ZURICH • The Swiss are discussing a plan under which they would be paid 2,500 francs (S$3,484) a month for doing nothing.
The country will vote next month on whether the government should introduce an unconditional basic income to replace various welfare benefits.
It sounds good, except for two things. It would barely get you over the poverty line, typically defined as 60 per cent of the national median disposable income, in one of the world's most expensive countries.
More importantly, it's probably not going to happen anyway.
Switzerland's People Power Plebiscites are a common part of the country's direct democracy, with multiple votes every year.
The basic income initiative is taking place after the proposal gathered the required 100,000 signatures, though current polls suggest it won't get any further.
The idea of paying everyone a stipend has also piqued interest in other countries, such as Canada, the Netherlands and Finland, where an initial study began last year.
The initiators say the sum they have mentioned would allow for a "decent existence".
Still, on an annual basis, it would provide only 30,000 francs - just above the 2014 poverty line of 29,501 francs.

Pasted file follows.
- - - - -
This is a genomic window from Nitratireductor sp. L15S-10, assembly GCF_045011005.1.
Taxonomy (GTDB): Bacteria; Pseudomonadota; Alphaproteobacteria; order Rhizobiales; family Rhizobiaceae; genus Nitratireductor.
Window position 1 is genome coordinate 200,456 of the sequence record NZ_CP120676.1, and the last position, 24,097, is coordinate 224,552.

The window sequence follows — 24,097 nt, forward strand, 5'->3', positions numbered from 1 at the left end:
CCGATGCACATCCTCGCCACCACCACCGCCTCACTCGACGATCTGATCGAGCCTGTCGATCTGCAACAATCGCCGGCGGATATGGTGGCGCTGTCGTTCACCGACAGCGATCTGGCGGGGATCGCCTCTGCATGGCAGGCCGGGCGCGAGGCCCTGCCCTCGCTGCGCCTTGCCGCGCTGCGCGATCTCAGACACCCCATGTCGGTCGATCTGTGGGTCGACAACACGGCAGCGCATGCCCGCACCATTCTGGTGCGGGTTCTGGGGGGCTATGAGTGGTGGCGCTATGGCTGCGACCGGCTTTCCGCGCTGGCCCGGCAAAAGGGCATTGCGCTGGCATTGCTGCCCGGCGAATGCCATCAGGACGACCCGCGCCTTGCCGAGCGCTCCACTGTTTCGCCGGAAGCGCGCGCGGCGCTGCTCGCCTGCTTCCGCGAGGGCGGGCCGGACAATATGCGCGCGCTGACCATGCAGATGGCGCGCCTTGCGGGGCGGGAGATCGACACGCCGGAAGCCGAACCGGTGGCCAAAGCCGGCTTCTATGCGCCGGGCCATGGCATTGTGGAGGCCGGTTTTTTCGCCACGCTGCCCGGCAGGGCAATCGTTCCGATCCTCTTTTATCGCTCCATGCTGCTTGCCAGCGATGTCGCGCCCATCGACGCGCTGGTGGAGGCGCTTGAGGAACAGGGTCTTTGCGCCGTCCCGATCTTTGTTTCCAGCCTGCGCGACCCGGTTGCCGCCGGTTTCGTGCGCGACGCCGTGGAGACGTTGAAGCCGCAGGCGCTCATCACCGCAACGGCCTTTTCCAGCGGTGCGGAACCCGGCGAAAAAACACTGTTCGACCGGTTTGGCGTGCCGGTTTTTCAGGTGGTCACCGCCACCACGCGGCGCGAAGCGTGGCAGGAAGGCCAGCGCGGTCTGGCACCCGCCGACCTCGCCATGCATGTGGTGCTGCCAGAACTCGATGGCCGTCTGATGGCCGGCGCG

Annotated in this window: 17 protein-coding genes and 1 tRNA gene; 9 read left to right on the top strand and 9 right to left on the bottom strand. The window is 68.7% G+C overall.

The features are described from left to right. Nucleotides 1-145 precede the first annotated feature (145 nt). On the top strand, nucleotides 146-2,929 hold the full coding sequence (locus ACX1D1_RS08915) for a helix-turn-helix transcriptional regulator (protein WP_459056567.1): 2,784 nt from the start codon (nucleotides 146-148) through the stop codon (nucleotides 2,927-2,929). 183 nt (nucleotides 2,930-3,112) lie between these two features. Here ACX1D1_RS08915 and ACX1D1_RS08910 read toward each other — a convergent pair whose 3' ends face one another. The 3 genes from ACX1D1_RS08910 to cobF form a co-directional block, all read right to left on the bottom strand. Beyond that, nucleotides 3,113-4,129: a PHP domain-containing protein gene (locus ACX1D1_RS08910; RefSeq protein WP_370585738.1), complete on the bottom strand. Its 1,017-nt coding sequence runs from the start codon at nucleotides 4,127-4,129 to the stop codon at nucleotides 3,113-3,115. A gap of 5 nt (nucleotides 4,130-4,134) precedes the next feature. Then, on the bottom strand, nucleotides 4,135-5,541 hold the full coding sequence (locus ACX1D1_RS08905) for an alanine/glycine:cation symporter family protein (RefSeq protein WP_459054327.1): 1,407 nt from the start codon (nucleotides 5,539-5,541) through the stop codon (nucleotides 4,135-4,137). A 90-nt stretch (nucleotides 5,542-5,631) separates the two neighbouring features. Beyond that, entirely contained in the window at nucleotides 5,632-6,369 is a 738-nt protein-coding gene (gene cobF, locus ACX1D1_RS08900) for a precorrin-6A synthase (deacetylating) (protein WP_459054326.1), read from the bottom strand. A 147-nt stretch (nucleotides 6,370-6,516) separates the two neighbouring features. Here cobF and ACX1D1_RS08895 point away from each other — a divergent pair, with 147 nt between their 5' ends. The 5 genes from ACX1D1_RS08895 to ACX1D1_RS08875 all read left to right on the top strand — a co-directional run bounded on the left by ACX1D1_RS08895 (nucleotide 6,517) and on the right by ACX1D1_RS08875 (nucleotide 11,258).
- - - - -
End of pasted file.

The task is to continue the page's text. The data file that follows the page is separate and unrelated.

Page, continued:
Nearly one in eight people in Switzerland were below the level in that year, according to the statistics office.
That's more than in France, Denmark and Norway, where one in five over 65 were at risk of being poor.
"It's not like you see abject poverty in Switzerland," said Dr Andreas Ladner, professor of political science at the University of Lausanne.
"But there are a few people who don't have enough money, and there are some people who work and don't earn enough."
Among the proponents of basic income is former Greek finance minister Yanis Varoufakis, who says it is necessary as automation and robots increasingly eliminate jobs.
"A rich country like Switzerland has the great opportunity to try out this great experiment," he said.
The initiative does not lay out the conditions under which non-citizens would qualify.
The proposal is opposed by the government, which says the stipend would mean higher taxes, create disincentives to work and cause a skills shortage.
The economy is already hamstrung by the franc's strength, with businesses warning they may move production to less pricey locations to reduce costs.
"We've come to the conclusion that such an initiative could weaken our economy," said Interior Minister Alain Berset.
That view has struck a chord with the electorate: Polls show some 60 per cent also oppose it.